"Are you sure it was THAT bastion?" Kyle asked.
"Yup!" I cheerfully replied.
It was then he told me that there was no cannon there and to boot, Sonja had seen her first "ghost(s)" at the same site. A gun crew with cannon.
That phased me. I had only seen the cannon but I'd seen it well enough to "calibrate" it if you will. I'd noted it's size. 32 pound shot.
Now, jumping BACK to June, 2001!
Folks are going back to their cars and food is being served, I am waiting for Jennifer and Elizabeth (my sister and my niece,) who are waiting for the return of a couple of flashlights used for people using the "facilities" and I decide to take a picture of the bastion "with no gun" from the path.
Alone and as of now, VERY unafraid of the dark and the fort's elements, I stand getting ready for my camera's flash to engage. Suddenly, I see someone who was a little under six-foot with curly hair (only in shadows,) coming towards me. At first, I think it's one of my group and lower my arms to greet them and tell them what I'm up to but no one is there. I write it off as odd and bring the viewfinder back up to my eyes. The figure re-emerges heading towards me at a quick pace on my right. Again, I'm perplexed and my flash is finally giving me the green light but as the figure rapidly gets to about (I'd reckon,) five feet away from me (and probably no less than a two second delay in colliding with me,) I take a step back, watching my "auto-focus" lights going mad obviously trying to compensate for this person's "shadow" approaching me, and CLICK-FLASH! get my picture as I stumble two steps back to allow them to pass at their fast walking pace except... no one was there.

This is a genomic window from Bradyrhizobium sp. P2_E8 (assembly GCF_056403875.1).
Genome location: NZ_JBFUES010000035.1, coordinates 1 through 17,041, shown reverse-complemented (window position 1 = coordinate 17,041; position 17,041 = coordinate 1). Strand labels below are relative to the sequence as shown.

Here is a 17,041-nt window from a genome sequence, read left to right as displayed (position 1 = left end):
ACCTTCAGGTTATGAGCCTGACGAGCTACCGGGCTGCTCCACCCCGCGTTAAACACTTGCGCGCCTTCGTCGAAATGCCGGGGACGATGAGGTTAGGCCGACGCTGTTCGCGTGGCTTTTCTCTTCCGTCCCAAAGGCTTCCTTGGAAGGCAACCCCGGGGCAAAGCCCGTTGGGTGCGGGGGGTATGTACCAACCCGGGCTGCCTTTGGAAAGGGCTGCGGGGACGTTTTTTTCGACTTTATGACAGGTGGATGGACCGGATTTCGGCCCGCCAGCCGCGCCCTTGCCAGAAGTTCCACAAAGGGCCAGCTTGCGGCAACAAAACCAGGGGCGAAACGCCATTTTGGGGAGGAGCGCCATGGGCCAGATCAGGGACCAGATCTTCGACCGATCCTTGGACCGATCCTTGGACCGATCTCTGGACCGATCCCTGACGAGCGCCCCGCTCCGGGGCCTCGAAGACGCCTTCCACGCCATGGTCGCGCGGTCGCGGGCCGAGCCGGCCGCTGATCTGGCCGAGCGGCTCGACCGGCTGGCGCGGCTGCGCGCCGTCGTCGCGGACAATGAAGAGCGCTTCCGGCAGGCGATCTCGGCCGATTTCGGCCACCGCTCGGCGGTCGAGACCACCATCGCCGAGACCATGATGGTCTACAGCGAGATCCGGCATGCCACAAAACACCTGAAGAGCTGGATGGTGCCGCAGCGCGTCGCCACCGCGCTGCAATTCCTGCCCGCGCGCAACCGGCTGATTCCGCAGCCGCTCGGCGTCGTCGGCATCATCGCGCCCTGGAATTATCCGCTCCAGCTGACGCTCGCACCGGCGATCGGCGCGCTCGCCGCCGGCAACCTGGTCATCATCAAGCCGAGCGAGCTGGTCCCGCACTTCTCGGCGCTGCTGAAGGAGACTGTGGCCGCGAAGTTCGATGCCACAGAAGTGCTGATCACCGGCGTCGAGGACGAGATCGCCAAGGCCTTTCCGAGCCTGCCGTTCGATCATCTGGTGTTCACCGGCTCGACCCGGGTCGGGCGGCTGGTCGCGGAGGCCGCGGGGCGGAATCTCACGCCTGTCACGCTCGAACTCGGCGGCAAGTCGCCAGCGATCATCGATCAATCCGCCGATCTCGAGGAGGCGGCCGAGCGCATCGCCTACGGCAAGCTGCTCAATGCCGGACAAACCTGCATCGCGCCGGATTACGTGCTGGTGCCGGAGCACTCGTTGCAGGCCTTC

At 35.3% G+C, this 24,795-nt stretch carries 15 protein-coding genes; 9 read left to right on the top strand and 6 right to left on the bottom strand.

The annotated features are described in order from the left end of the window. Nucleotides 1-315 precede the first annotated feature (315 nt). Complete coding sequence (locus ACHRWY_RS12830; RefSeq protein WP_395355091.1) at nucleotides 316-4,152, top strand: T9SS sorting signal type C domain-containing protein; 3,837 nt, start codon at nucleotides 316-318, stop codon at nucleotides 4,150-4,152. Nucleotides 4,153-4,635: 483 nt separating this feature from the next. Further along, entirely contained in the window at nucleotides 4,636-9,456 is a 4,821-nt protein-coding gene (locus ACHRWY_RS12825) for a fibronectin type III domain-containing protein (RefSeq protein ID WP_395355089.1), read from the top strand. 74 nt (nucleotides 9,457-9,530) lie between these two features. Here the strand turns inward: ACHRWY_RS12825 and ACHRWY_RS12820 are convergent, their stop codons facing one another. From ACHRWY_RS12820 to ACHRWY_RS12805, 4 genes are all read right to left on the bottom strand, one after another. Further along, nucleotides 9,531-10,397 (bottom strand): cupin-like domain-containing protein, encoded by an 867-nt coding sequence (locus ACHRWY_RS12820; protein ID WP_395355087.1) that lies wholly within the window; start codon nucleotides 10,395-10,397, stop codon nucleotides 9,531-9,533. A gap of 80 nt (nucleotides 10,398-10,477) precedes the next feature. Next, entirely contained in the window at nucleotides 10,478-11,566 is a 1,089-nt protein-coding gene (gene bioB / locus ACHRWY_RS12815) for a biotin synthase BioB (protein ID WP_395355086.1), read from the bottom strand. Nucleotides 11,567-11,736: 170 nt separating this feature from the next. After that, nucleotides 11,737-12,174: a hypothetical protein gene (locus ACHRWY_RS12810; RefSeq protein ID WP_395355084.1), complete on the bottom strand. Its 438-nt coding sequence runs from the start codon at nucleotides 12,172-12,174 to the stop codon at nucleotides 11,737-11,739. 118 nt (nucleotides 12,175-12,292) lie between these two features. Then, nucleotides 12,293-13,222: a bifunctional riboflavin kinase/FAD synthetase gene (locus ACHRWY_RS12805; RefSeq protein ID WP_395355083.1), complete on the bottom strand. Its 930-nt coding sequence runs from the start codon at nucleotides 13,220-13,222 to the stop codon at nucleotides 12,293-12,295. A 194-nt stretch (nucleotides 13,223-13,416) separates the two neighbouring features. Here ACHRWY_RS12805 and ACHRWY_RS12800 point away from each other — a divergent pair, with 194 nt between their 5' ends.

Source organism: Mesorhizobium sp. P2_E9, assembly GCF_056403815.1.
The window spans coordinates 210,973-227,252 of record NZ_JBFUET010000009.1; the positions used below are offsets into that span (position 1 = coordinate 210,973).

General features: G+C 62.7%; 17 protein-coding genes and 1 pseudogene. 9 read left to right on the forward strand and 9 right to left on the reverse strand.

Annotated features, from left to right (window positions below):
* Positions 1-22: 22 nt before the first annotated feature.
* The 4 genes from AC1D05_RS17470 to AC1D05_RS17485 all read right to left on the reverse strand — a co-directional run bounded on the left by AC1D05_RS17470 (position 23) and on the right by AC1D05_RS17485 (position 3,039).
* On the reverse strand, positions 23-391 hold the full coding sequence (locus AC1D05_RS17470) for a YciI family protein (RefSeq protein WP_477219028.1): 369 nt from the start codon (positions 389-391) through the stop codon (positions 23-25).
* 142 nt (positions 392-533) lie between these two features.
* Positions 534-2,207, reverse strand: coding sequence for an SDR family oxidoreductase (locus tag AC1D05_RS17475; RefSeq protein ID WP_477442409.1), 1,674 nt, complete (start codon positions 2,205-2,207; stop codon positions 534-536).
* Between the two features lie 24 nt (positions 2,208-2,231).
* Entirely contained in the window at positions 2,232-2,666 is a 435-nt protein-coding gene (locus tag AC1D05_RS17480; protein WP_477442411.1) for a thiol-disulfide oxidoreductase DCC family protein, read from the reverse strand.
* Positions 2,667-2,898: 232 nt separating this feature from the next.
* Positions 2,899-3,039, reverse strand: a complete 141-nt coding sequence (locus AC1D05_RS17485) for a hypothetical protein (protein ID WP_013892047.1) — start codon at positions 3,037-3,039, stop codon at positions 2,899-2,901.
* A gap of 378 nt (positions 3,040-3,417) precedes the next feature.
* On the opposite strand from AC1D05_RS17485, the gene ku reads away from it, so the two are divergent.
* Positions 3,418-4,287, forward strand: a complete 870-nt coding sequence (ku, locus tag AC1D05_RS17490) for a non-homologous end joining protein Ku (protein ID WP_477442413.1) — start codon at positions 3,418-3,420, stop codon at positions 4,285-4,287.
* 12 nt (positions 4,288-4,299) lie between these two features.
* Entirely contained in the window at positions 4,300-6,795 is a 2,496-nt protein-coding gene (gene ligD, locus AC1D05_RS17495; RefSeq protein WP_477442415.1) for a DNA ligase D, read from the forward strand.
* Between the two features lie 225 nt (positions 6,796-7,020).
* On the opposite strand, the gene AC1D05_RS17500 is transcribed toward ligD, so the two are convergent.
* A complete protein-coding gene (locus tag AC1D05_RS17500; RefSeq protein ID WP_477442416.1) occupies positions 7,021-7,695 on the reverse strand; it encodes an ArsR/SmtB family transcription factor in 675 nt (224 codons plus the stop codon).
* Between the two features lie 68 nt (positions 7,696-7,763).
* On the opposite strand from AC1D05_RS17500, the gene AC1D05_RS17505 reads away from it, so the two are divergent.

Infrared Image of Fort George looking at the Guardhouse
Thanks to Peter Coffman
Now, get ready to HATE me... I haven't developed the film YET but should have it done by next week (the week of June 30th). It could have been a bat or something but I got the DISTINCT impression of a person not "running" towards me but walking VERY quickly and with purpose towards me and yes, it unsettled me a LOT!
I ran back, told Jennifer who seemed less than impressed but hey, if my film CAPTURES something! Well...
Jennifer wasn't overcome, with my encounter because a bit of a humorous play was in the process of being acted out. Not to tell tales TOO far out of school but Mark, the intrepid ghost-tour guide and daytime interpreters was waffling. He did NOT want to go to turn out the one remaining light inside the fort by himself. Sadly, when he asked for company initially, too many people wanted to go back with him so he decided against it. Apparently, an odd "glow" (described as looking as if a fire was burning in the officer's quarters fireplace,) was seen by Mark, Jennifer and Elizabeth. Mark has reasons for not liking to visit the officer's quarters alone in the dark and I'll cover those in a second.